Transducer-Plane Streaming Patterns in Thin-Layer Acoustofluidic Devices

Transducer-Plane Streaming Patterns in Thin-Layer Acoustofluidic Devices While classical Rayleigh streaming, whose circulations are perpendicular to the transducer radiating surfaces, is well known, transducer-plane streaming patterns, in which vortices circulate parallel to the surface driving the streaming, have been less widely discussed. Previously, a four-quadrant transducer-plane streaming pattern has been seen experimentally and subsequently investigated through numerical modeling. In this paper, we show that by considering higher-order three-dimensional cavity modes of rectangular channels in thin-layer acoustofluidic manipulation devices, a wider family of transducer-plane streaming patterns are found. As an example, we present a transducer-plane streaming pattern, which consists of eight streaming vortices with each occupying one octant of the plane parallel to the transducer radiating surfaces, which we call here eight-octant transducer-plane streaming. An idealized modal model is also presented to highlight and explore the conditions required to produce rotational patterns. We find that both standing and traveling wave components are typically necessary for the formation of transducer-plane streaming patterns. In addition, other streaming patterns related to acoustic vortices and systems in which traveling waves dominate are explored with implications for potential applications. http://www.deepdyve.com/assets/images/DeepDyve-Logo-lg.png Physical Review Applied American Physical Society (APS)

Transducer-Plane Streaming Patterns in Thin-Layer Acoustofluidic Devices

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Transducer-Plane Streaming Patterns in Thin-Layer Acoustofluidic Devices

Abstract

While classical Rayleigh streaming, whose circulations are perpendicular to the transducer radiating surfaces, is well known, transducer-plane streaming patterns, in which vortices circulate parallel to the surface driving the streaming, have been less widely discussed. Previously, a four-quadrant transducer-plane streaming pattern has been seen experimentally and subsequently investigated through numerical modeling. In this paper, we show that by considering higher-order three-dimensional cavity modes of rectangular channels in thin-layer acoustofluidic manipulation devices, a wider family of transducer-plane streaming patterns are found. As an example, we present a transducer-plane streaming pattern, which consists of eight streaming vortices with each occupying one octant of the plane parallel to the transducer radiating surfaces, which we call here eight-octant transducer-plane streaming. An idealized modal model is also presented to highlight and explore the conditions required to produce rotational patterns. We find that both standing and traveling wave components are typically necessary for the formation of transducer-plane streaming patterns. In addition, other streaming patterns related to acoustic vortices and systems in which traveling waves dominate are explored with implications for potential applications.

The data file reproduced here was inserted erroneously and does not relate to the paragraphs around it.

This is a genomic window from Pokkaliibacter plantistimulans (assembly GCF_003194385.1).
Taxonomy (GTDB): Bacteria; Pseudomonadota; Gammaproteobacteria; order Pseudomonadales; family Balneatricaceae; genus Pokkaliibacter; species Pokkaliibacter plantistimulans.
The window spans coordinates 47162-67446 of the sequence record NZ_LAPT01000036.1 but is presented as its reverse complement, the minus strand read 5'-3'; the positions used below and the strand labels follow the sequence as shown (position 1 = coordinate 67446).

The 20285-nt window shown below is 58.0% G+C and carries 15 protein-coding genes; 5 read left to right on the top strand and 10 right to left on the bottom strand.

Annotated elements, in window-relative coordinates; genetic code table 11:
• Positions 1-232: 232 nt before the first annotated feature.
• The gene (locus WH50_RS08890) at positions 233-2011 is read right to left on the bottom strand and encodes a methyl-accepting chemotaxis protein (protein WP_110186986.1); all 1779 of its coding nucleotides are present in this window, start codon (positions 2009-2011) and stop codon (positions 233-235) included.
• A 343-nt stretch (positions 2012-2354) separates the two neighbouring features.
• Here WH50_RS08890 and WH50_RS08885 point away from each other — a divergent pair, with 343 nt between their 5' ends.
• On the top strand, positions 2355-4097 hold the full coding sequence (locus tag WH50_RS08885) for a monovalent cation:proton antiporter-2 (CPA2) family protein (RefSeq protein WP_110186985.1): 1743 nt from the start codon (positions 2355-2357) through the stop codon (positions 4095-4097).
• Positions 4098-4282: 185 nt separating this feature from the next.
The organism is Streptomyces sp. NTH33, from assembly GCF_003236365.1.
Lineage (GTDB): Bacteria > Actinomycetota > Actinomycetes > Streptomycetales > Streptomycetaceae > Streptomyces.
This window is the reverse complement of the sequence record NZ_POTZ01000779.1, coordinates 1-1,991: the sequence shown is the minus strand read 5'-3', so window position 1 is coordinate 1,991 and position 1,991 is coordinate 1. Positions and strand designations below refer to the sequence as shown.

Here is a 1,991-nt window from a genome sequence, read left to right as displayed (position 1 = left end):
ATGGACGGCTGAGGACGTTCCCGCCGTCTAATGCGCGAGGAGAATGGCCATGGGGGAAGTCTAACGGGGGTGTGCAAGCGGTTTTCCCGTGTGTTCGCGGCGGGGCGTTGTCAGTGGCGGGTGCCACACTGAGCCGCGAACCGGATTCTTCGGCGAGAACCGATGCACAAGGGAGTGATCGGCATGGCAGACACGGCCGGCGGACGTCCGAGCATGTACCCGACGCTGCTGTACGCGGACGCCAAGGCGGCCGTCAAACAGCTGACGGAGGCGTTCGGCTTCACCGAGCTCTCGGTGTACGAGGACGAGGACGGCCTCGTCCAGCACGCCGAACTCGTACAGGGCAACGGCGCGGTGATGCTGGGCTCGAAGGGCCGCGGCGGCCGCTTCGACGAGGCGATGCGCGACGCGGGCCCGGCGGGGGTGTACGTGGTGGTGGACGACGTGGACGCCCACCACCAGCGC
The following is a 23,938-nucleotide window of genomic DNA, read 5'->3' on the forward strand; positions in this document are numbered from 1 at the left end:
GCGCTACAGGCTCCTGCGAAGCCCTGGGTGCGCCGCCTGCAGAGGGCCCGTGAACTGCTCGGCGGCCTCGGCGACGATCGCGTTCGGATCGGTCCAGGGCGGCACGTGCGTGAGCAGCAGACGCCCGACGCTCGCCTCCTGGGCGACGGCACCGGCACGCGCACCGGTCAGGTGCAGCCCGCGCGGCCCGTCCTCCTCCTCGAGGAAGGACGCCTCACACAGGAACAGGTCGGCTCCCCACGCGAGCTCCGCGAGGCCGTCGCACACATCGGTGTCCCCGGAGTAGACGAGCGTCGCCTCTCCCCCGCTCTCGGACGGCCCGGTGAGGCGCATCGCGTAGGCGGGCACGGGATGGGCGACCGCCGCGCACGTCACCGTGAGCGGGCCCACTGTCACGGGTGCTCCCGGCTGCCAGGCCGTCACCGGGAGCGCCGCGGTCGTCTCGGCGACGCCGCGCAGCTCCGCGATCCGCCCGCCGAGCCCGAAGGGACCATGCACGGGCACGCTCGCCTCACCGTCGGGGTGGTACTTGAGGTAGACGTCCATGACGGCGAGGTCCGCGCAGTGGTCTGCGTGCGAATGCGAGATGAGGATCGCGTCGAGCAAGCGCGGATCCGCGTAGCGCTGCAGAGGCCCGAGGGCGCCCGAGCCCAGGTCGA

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Publisher
American Physical Society (APS)
Copyright
Copyright © © 2017 American Physical Society
eISSN
2331-7019
D.O.I.
10.1103/PhysRevApplied.8.014018
Publisher site
See Article on Publisher Site

Abstract

While classical Rayleigh streaming, whose circulations are perpendicular to the transducer radiating surfaces, is well known, transducer-plane streaming patterns, in which vortices circulate parallel to the surface driving the streaming, have been less widely discussed. Previously, a four-quadrant transducer-plane streaming pattern has been seen experimentally and subsequently investigated through numerical modeling. In this paper, we show that by considering higher-order three-dimensional cavity modes of rectangular channels in thin-layer acoustofluidic manipulation devices, a wider family of transducer-plane streaming patterns are found. As an example, we present a transducer-plane streaming pattern, which consists of eight streaming vortices with each occupying one octant of the plane parallel to the transducer radiating surfaces, which we call here eight-octant transducer-plane streaming. An idealized modal model is also presented to highlight and explore the conditions required to produce rotational patterns. We find that both standing and traveling wave components are typically necessary for the formation of transducer-plane streaming patterns. In addition, other streaming patterns related to acoustic vortices and systems in which traveling waves dominate are explored with implications for potential applications.

Journal

Physical Review AppliedAmerican Physical Society (APS)

Published: Jul 1, 2017

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